II. WHETHER THE TRIAL COURT ERRED IN FORFEITING SIXTY DAYS OF MOORE'S ACCRUED EARNED TIME DUE TO FILING A FRIVOLOUS MOTION.

24. In its order denying Moore's post-conviction-relief petition, the trial court found, inter alia, that the allegations contained in the petition were "conclusory in nature and are without any factual basis. The Transcript of the guilty plea hearing clearly shows that the Petitioner entered a voluntary, intelligent plea. Therefore, the Court finds that the Petition is without merit and should be dismissed as frivolous." Upon making this finding and dismissing the post-conviction-relief petition, the trial court likewise ordered the Mississippi Department of Corrections to forfeit sixty days of Moore's accrued earned time pursuant to Mississippi Code Annotated Section 47-5-138 (Rev. 2004).

25. Section 47-5-138(3) states in pertinent part:

(a) For the purposes of this subsection, "final order" means an order of a state or federal court that dismisses a lawsuit brought by an inmate while the inmate was in the custody of the Department of Corrections as frivolous, malicious or for failure to state a claim upon which relief may be granted.
(b) On receipt of a final order, the department shall forfeit:
(i) Sixty (60) days of an inmate's accrued earned time if the department has received one (1) final order as defined herein.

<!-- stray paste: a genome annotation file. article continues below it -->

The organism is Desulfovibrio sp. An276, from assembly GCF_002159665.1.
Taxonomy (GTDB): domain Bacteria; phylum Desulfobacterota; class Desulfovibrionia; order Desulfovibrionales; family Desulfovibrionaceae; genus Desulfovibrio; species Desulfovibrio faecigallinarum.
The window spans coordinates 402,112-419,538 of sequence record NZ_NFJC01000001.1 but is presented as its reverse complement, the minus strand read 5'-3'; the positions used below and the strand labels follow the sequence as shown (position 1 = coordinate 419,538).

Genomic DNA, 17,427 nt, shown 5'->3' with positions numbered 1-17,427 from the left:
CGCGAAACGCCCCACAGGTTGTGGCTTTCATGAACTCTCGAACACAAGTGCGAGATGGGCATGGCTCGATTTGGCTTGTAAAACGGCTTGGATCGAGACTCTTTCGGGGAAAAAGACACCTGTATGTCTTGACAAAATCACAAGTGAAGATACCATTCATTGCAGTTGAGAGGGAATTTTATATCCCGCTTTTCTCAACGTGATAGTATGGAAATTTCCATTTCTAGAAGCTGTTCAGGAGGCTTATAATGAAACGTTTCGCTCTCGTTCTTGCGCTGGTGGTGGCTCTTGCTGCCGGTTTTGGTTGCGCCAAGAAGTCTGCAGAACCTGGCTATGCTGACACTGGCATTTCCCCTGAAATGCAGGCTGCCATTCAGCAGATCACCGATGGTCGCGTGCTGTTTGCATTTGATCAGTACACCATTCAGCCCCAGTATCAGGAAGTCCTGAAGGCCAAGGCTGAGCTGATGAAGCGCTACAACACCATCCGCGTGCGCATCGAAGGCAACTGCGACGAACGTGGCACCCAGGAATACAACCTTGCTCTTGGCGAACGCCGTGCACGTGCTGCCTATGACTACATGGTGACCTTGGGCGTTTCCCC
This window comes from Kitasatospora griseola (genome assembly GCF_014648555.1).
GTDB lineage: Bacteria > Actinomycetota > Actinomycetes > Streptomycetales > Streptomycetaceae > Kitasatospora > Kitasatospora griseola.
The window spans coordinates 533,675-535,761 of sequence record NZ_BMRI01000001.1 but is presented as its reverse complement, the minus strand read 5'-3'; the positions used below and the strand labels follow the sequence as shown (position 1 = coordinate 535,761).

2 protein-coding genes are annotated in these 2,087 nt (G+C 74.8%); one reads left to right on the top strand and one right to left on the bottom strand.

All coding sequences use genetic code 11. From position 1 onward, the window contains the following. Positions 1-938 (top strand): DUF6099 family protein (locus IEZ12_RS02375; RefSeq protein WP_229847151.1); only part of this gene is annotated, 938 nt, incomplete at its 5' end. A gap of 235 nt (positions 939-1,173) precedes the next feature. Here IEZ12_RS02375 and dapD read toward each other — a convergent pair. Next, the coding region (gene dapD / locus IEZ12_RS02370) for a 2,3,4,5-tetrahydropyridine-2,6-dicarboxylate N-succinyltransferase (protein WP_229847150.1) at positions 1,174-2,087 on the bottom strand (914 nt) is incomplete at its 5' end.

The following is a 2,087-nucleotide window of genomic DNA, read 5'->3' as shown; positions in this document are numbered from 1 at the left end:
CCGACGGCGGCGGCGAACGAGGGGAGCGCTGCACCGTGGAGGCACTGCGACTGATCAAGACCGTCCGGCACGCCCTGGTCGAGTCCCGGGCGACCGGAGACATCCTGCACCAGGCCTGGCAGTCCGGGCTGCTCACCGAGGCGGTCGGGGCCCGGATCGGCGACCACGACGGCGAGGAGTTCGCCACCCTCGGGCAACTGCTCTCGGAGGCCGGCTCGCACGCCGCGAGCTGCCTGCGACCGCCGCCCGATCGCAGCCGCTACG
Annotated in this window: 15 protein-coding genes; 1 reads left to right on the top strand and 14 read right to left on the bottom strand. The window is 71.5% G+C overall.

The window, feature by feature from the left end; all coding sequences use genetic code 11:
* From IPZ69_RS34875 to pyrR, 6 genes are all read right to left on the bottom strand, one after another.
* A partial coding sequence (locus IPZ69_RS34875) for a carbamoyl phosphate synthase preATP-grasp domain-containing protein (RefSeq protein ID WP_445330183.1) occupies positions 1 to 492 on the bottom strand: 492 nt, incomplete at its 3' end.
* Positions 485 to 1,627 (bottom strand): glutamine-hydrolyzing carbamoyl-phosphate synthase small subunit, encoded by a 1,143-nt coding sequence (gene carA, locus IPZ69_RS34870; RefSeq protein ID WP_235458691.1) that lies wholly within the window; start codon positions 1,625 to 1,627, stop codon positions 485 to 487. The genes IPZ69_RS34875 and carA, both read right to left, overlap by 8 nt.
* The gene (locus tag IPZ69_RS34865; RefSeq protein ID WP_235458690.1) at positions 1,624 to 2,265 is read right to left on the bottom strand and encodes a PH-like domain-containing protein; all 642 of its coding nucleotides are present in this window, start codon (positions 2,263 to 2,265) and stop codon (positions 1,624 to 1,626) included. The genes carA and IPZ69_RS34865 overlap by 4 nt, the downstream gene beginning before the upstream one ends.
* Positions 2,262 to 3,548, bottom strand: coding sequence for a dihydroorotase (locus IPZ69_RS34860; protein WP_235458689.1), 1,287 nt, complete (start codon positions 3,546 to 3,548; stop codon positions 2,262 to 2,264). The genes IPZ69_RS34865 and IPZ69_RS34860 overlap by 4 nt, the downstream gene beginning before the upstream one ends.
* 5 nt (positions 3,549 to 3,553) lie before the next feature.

26. Mississippi Code Annotated Section 99-39-11(2) (Rev.2007) provides that in considering whether an inmate's post-conviction-relief petition should be dismissed, the trial court must consider "the face of the motion, any annexed exhibits and the prior proceedings in the case." The trial judge unquestionably could consider both the civil file in Moore's post-conviction-relief proceedings and the entire record in the criminal proceedings, including the transcript of the guilty-plea hearing, in determining not only the issue of the merits of Moore's post-conviction-relief petition, but also the issue of whether the petition was frivolous for the purpose of considering sanctions. From the record before us, we find that the trial judge did not abuse his discretion in sanctioning Moore via a forfeiture of sixty days of accrued earned time. Stanley v. State, 904 So.2d 1127, 1133 (Miss.Ct.App.2004). "The purpose of such forfeitures is to reduce frivolous filings on the part of incarcerated individuals, whether literate or illiterate, pro se or represented by counsel." Id. (citing Holt v. State, 757 So.2d 1088, 1090 (Miss.Ct.App.2000)).

27. We thus find this issue to be without merit.

III. WHETHER THE CUMULATIVE EFFECT OF TRIAL COURT ERRORS ENTITLES MOORE TO RELIEF.

28. In considering the record before us, we have determined that the trial court 937*937 committed no reversible error in today's case. Likewise, we find no harmless errors which, when taken cumulatively, would have the effect of depriving Moore of a fundamentally fair and impartial proceeding before the trial court. Byrom v. State, 863 So.2d 836, 847 (Miss.2003).

29. This issue has no merit.

CONCLUSION

30. For the reasons stated, we reverse the judgment of the Court of Appeals and reinstate and affirm the final judgment of the Lauderdale County Circuit Court denying Fredrick Moore's Petition for Post-Conviction Collateral Relief.

31. THE JUDGMENT OF THE COURT OF APPEALS IS REVERSED AND THE JUDGMENT OF THE LAUDERDALE COUNTY CIRCUIT COURT IS REINSTATED AND AFFIRMED.

SMITH, C.J., WALLER, P.J., EASLEY, RANDOLPH AND LAMAR, JJ., CONCUR. GRAVES, J., DISSENTS WITHOUT SEPARATE WRITTEN OPINION. DICKINSON, J., DISSENTS WITH SEPARATE WRITTEN OPINION JOINED BY DIAZ, P.J.

DICKINSON, Justice, Dissenting: